Good morning, Camden Chatters.
Welp, MLB has gone and screwed everything up again.
Just two days ago, we finally had a beacon of hope, a ray of light, an apparent cause for optimism that the owners and players could put aside their differences at last and reach an agreement for a 2020 season. Commissioner Rob Manfred and MLBPA president Tony Clark met face to face Wednesday and emerged with the supposed framework for a 60-game season at full prorated pay.
Miraculously, we had a plan...aaaaaand it’s gone. Yesterday, the players’ union sent an updated proposal to MLB for a 70-game season, a move that, apparently, greatly offended the owners. According to various reporters, owners were “livid” about the counterproposal, so deeply upset that they won’t immediately respond. Really? So the owners were perfectly fine with a 60-game season but are incensed by a meager 10 extra games? And now their plan is to continue to stall until it’s mathematically impossible to play 70 games? I’ve mentioned it before, but these guys are the worst.
Like a bad rash, the friction between the two parties just keeps coming back. The owners apparently thought that Wednesday’s 60-game proposal was the final agreement, and in response, Clark released a statement yesterday basically saying, “uh, no, we never agreed to that. Try 70.” And now any progress that might have been made at that face-to-face meeting may have evaporated.
I’m so, so tired of all this. Someone wake me when there’s actually going to be baseball...if it happens at all.
Meanwhile, in a parallel universe...
In a universe where COVID-19 doesn’t exist, the Orioles completed a four-game sweep in Cleveland yesterday and are now 59-16. They’ve achieved a level of greatness that transcends baseball. They’ve solved climate change. They’ve brokered world peace. They’ve fixed every possible problem in their universe, and — as pioneers in scientific development — they’ve invented a portal that allows them to travel to alternate universes to fix their problems, too.
Yesterday, the Orioles arrived in our COVID-19-plagued universe and quickly eradicated the virus. But when told of the disaster currently going on in the MLB/MLBPA negotations, the Orioles chuckled. “Good luck with that,” they said, hopping back home through the portal. “Some problems are beyond even our help.”
Simulation brought to you by the PWAG (Paul’s Wild-Ass Guesses) system.
Orioles selling #F16HT T-shirts as latest gesture of support for Mancini - School of Roch
Whatever you may think of the Orioles’ on-field performance, the organization is about as classy as it gets. Their latest charitable gesture is selling Trey Mancini-inspired T-shirts to raise money for the Colorectal Cancer Alliance, an idea dreamed up by Caroline Means, wife of John. Order yours today.
You have to laugh to keep from crying: Inside the Beat, 2014 Orioles – The Athletic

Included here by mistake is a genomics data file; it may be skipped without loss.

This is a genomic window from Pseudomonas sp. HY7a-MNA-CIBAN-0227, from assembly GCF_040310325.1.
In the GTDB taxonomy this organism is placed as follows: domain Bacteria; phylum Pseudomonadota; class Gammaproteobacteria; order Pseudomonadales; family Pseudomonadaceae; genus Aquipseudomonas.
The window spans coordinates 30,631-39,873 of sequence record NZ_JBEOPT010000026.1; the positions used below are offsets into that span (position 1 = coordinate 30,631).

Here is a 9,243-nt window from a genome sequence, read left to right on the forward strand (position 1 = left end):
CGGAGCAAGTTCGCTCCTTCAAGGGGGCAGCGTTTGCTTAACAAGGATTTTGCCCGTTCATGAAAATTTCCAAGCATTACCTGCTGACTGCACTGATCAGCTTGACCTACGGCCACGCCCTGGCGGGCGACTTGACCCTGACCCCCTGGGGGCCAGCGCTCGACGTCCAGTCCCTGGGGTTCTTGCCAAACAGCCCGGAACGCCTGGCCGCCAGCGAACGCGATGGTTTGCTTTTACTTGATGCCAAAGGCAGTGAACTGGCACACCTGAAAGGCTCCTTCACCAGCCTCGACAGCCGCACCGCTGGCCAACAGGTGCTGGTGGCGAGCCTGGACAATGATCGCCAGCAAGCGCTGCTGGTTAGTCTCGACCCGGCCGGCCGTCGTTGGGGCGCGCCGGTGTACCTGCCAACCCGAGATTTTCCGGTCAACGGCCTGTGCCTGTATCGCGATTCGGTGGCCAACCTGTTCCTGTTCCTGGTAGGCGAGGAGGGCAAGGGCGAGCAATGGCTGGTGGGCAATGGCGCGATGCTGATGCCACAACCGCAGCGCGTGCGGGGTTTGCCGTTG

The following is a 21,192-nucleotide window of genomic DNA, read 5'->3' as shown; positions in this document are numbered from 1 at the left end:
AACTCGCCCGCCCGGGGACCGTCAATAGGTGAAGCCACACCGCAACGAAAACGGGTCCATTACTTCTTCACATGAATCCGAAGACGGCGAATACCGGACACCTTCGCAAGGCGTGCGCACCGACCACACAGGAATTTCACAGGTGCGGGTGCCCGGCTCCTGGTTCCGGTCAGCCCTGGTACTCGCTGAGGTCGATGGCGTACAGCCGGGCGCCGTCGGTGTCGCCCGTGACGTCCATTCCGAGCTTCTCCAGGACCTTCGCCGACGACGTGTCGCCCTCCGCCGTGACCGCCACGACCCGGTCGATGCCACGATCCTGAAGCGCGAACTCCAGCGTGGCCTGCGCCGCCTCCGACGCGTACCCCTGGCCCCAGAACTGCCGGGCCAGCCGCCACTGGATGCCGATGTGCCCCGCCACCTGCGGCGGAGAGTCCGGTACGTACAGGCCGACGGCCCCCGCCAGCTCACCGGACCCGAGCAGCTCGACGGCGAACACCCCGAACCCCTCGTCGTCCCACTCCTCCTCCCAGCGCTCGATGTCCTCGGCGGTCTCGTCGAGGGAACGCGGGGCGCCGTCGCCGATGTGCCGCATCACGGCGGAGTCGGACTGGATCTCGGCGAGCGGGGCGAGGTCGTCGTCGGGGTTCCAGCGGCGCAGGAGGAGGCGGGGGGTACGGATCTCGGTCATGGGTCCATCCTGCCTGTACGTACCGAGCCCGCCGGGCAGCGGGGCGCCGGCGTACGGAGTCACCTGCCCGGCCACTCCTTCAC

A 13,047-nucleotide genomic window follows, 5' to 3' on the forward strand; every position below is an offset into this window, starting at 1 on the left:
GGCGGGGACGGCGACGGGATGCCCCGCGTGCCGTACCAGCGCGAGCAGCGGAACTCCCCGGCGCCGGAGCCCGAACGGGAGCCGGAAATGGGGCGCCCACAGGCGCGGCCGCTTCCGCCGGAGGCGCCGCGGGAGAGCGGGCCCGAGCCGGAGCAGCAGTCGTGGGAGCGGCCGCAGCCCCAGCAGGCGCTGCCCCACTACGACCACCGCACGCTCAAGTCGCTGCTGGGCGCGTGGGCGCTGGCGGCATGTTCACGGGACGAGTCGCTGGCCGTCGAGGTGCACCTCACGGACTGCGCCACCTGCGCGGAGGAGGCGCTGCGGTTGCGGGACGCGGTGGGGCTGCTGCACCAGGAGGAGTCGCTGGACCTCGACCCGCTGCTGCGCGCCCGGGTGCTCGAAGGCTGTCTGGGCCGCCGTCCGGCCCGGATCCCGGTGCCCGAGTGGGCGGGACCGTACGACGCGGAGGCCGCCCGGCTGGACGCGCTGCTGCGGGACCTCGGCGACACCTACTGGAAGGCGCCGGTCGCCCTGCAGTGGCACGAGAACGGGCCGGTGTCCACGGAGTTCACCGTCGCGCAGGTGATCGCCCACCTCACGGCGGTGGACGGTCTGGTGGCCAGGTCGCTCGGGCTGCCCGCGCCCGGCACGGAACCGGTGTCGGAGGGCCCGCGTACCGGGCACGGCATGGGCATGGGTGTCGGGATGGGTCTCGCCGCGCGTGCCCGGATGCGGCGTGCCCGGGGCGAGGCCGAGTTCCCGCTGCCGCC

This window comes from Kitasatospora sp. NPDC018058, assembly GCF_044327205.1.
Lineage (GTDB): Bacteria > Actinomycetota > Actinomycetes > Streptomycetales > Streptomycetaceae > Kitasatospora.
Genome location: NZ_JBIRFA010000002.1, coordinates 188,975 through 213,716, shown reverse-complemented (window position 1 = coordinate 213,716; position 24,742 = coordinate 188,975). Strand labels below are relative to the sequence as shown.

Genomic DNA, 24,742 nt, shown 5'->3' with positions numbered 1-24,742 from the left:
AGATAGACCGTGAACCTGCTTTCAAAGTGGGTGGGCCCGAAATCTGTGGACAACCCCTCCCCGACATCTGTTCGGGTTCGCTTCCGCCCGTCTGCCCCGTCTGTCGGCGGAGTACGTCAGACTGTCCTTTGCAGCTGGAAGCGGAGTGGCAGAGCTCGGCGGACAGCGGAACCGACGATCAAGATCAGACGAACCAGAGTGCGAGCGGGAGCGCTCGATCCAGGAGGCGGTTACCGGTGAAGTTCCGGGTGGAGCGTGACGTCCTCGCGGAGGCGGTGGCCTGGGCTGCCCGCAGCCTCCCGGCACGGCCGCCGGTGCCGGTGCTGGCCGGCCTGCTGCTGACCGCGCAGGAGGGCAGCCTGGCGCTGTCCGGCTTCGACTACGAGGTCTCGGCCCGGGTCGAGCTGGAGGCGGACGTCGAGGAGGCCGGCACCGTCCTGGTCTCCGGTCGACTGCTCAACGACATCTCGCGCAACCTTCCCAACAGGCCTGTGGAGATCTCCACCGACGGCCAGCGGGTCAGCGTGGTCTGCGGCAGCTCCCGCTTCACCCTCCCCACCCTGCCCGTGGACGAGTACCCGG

Britt Ghiroli’s year-by-year recap of her beat writing career takes us to 2014, which brought both triumph (the best O’s team of the last two decades) and heartbreak (the death of PR director Monica Barlow).
Ben McDonald talks about the Orioles' draft and a possible blueprint - BaltimoreBaseball.com
Ben McDonald was hyping up Heston Kjerstad as a sleeper pick even before the draft, so it’s no surprise he’s happy with the Orioles’ selection, calling him “the best left-handed bat in college baseball.” I like the sound of that.
Orioles, stadium authority negotiating new Oriole Park lease | Ballpark Digest
The Orioles are considering making some upgrades to Camden Yards, including adding public Wi-Fi. Yes, yes, a hundred times yes. It’s weird that I can’t load Twitter while I’m in the stands. When the Orioles are losing, like, 10-1, sometimes you need something else to entertain you.
Orioles birthdays and history
Is today your birthday? Happy birthday! Six former Orioles have birthdays today, led by 1955-57 lefty Don Ferrarese, who turns 91 years young. A very happy birthday to him indeed. The others include 1988-89 outfielder Butch Davis (62); hard-throwing 2001-03 righty Willis Roberts (45); a pair of teammates on the 2004 Orioles, journeyman lefty Bruce Chen (43) and nine-game outfielder Val Majewski (39); and 2017 right-hander Logan Verrett (30).
On this day in 1960, the Orioles threw shutouts in both ends of a doubleheader in Detroit, winning the opener 2-0 and the nightcap 1-0. Hoyt Wilhelm and Milt Pappas each went the distance for the Birds, combining to allow only five hits (though they issued 11 walks between them). The Tigers had no extra-base hits in either game and stranded 18 runners on base.
Ten years later on this date, the Orioles again swept a twin bill, this time against the Senators, with a 12-10 slugfest win in game one and a 13th-inning walkoff in game two. Our Andrea SK wrote about the doubleheader as part of Camden Chat’s retro recap series earlier this year.
And on this day in 1998, Rafael Palmeiro crushed a walkoff, three-run homer in the 15th inning against the Blue Jays, leading the Birds to a 7-4 victory. Before Palmeiro’s blast, nine innings had passed without either team scoring. That’s one of those games that’s really boring until suddenly it isn’t.